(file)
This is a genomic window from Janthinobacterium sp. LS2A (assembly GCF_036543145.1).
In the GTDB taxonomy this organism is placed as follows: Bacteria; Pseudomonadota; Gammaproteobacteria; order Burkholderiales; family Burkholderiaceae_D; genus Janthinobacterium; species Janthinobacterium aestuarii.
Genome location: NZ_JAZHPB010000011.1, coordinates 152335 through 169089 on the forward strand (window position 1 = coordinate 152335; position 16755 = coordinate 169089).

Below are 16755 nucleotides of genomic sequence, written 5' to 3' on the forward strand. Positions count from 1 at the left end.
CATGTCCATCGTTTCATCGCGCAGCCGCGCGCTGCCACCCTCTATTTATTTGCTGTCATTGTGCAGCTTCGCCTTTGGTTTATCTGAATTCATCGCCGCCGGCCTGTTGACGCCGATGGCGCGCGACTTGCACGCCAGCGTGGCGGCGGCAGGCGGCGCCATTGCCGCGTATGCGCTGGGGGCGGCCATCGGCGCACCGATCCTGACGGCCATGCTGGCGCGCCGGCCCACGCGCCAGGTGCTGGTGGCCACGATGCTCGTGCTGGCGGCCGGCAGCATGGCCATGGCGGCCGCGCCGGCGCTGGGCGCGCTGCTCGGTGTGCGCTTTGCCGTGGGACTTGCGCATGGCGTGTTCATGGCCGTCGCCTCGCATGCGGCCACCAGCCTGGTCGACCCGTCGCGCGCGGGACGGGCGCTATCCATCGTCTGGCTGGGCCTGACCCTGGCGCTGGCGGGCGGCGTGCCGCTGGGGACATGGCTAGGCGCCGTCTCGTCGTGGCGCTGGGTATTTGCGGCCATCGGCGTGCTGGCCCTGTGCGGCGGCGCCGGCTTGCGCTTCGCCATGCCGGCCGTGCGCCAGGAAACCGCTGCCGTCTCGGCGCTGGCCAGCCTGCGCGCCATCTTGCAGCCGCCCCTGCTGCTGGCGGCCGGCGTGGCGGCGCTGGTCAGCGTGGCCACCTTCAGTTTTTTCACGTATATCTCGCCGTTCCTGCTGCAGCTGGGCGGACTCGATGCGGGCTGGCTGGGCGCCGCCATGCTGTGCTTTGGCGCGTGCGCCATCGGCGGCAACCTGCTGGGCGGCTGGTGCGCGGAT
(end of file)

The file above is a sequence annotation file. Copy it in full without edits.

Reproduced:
This is a genomic window from Janthinobacterium sp. LS2A (assembly GCF_036543145.1).
In the GTDB taxonomy this organism is placed as follows: Bacteria; Pseudomonadota; Gammaproteobacteria; order Burkholderiales; family Burkholderiaceae_D; genus Janthinobacterium; species Janthinobacterium aestuarii.
Genome location: NZ_JAZHPB010000011.1, coordinates 152335 through 169089 on the forward strand (window position 1 = coordinate 152335; position 16755 = coordinate 169089).

Below are 16755 nucleotides of genomic sequence, written 5' to 3' on the forward strand. Positions count from 1 at the left end.
CATGTCCATCGTTTCATCGCGCAGCCGCGCGCTGCCACCCTCTATTTATTTGCTGTCATTGTGCAGCTTCGCCTTTGGTTTATCTGAATTCATCGCCGCCGGCCTGTTGACGCCGATGGCGCGCGACTTGCACGCCAGCGTGGCGGCGGCAGGCGGCGCCATTGCCGCGTATGCGCTGGGGGCGGCCATCGGCGCACCGATCCTGACGGCCATGCTGGCGCGCCGGCCCACGCGCCAGGTGCTGGTGGCCACGATGCTCGTGCTGGCGGCCGGCAGCATGGCCATGGCGGCCGCGCCGGCGCTGGGCGCGCTGCTCGGTGTGCGCTTTGCCGTGGGACTTGCGCATGGCGTGTTCATGGCCGTCGCCTCGCATGCGGCCACCAGCCTGGTCGACCCGTCGCGCGCGGGACGGGCGCTATCCATCGTCTGGCTGGGCCTGACCCTGGCGCTGGCGGGCGGCGTGCCGCTGGGGACATGGCTAGGCGCCGTCTCGTCGTGGCGCTGGGTATTTGCGGCCATCGGCGTGCTGGCCCTGTGCGGCGGCGCCGGCTTGCGCTTCGCCATGCCGGCCGTGCGCCAGGAAACCGCTGCCGTCTCGGCGCTGGCCAGCCTGCGCGCCATCTTGCAGCCGCCCCTGCTGCTGGCGGCCGGCGTGGCGGCGCTGGTCAGCGTGGCCACCTTCAGTTTTTTCACGTATATCTCGCCGTTCCTGCTGCAGCTGGGCGGACTCGATGCGGGCTGGCTGGGCGCCGCCATGCTGTGCTTTGGCGCGTGCGCCATCGGCGGCAACCTGCTGGGCGGCTGGTGCGCGGAT